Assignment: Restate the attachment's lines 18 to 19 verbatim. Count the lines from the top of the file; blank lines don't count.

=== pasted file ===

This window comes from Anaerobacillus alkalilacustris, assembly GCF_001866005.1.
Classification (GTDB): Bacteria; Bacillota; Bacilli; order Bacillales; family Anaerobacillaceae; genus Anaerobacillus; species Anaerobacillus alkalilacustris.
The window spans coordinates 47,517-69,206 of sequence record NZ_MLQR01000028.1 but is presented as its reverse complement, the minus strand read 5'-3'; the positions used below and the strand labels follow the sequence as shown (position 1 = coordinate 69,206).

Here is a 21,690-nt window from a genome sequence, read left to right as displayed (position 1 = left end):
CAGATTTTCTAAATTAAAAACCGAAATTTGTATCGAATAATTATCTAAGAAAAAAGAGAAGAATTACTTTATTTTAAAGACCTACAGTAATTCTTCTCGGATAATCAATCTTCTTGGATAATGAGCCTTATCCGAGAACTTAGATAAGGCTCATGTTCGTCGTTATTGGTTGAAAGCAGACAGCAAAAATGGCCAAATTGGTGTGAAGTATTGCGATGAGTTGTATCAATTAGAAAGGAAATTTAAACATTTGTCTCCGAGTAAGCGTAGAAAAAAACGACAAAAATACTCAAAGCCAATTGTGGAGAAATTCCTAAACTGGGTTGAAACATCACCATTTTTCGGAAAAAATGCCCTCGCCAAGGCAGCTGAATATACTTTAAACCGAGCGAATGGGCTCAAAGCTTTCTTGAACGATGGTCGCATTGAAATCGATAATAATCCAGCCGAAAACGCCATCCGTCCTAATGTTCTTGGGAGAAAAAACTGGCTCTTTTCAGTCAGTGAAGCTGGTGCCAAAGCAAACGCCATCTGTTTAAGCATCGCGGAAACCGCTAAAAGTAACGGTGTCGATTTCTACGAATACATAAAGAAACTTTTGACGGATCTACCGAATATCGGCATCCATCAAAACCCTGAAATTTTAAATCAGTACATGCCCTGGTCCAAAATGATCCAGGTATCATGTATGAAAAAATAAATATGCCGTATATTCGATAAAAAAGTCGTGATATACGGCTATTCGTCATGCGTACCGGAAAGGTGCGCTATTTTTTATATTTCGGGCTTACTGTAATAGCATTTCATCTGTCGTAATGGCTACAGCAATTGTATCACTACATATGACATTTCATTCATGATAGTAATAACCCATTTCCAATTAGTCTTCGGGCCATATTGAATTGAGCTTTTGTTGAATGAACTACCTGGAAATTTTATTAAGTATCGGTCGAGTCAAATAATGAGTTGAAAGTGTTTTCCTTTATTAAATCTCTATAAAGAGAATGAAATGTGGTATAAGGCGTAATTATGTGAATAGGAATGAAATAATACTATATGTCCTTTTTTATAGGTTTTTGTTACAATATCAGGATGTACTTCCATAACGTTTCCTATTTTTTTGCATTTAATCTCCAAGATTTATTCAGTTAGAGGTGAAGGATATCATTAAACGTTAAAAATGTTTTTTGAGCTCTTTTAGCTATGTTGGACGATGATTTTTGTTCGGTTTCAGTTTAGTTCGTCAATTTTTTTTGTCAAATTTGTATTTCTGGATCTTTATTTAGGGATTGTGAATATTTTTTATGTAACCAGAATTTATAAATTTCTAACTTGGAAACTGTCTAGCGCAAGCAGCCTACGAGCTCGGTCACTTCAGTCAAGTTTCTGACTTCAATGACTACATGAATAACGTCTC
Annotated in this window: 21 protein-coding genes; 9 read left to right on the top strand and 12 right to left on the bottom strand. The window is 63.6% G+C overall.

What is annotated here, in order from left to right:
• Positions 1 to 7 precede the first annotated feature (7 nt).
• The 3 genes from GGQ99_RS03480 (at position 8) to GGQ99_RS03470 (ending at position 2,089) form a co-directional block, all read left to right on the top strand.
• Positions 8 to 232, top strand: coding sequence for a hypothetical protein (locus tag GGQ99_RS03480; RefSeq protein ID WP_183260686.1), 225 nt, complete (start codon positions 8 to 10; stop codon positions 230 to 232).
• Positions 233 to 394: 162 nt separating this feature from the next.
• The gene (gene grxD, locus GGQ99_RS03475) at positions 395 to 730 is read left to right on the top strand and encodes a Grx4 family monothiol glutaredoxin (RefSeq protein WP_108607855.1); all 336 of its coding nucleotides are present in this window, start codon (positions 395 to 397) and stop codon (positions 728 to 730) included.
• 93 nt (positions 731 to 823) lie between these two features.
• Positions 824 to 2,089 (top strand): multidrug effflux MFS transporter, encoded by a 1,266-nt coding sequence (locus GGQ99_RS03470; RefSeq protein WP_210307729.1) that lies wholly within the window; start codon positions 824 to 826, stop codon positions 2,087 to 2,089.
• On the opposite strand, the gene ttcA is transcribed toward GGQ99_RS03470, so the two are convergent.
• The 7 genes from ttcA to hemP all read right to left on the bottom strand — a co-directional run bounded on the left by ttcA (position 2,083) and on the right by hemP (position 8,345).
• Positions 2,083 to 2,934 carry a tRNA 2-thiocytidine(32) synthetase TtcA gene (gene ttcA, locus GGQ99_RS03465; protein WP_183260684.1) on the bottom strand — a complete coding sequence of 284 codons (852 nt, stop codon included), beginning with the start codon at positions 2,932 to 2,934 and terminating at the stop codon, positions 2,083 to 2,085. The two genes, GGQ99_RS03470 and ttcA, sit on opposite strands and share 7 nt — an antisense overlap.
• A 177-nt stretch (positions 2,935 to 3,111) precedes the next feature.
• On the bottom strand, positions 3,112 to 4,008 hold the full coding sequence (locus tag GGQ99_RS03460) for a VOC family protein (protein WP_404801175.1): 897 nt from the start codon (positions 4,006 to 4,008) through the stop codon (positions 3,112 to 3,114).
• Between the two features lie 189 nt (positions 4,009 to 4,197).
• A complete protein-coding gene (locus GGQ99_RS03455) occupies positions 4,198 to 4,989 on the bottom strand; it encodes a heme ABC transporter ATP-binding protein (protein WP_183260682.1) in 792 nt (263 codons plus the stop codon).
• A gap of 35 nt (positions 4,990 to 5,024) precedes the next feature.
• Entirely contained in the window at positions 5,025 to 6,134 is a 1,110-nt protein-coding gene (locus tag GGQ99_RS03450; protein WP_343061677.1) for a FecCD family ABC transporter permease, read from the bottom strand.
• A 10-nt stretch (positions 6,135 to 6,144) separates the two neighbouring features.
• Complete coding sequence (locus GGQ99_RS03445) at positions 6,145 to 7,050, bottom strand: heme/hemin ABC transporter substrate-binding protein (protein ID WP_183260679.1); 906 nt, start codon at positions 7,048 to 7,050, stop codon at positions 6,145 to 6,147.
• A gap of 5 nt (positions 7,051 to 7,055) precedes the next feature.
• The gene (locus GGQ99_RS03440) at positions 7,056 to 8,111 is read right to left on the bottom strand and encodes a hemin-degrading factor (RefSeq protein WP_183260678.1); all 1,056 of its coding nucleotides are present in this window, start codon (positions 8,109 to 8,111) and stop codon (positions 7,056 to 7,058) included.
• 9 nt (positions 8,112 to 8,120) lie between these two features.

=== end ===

• A 177-nt stretch (positions 2,935 to 3,111) precedes the next feature.
• On the bottom strand, positions 3,112 to 4,008 hold the full coding sequence (locus tag GGQ99_RS03460) for a VOC family protein (protein WP_404801175.1): 897 nt from the start codon (positions 4,006 to 4,008) through the stop codon (positions 3,112 to 3,114).